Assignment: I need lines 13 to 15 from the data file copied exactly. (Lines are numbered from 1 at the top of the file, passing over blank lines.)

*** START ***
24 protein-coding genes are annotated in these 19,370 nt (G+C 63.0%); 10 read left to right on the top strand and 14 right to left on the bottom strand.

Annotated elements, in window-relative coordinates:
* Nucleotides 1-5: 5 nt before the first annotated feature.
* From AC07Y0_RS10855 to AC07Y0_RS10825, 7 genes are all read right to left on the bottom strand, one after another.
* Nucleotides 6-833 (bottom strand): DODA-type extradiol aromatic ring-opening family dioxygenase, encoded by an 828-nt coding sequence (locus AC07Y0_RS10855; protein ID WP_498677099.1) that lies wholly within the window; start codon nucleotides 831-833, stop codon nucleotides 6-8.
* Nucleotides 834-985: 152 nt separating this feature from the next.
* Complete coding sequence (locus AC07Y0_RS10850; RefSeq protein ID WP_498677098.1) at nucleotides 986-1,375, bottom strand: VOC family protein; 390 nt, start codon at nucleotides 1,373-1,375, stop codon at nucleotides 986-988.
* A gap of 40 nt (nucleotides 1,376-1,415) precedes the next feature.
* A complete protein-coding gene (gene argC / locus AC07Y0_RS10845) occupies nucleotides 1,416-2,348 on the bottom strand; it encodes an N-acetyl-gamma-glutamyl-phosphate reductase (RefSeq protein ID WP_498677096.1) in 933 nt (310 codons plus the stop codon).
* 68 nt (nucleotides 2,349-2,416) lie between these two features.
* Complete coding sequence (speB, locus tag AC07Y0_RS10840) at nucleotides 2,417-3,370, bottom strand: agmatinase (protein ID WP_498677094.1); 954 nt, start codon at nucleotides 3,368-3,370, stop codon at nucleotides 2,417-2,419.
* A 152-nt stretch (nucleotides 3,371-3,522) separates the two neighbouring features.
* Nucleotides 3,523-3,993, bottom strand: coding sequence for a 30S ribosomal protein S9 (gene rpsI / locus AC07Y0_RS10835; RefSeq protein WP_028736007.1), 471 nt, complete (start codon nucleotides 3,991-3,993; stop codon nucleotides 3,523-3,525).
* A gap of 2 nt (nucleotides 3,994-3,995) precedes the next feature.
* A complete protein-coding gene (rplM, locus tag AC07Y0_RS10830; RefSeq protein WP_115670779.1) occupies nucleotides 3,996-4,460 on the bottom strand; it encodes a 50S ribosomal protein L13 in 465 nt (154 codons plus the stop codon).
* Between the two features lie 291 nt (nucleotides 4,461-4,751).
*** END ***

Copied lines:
* Nucleotides 3,523-3,993, bottom strand: coding sequence for a 30S ribosomal protein S9 (gene rpsI / locus AC07Y0_RS10835; RefSeq protein WP_028736007.1), 471 nt, complete (start codon nucleotides 3,991-3,993; stop codon nucleotides 3,523-3,525).
* A gap of 2 nt (nucleotides 3,994-3,995) precedes the next feature.
* A complete protein-coding gene (rplM, locus tag AC07Y0_RS10830; RefSeq protein WP_115670779.1) occupies nucleotides 3,996-4,460 on the bottom strand; it encodes a 50S ribosomal protein L13 in 465 nt (154 codons plus the stop codon).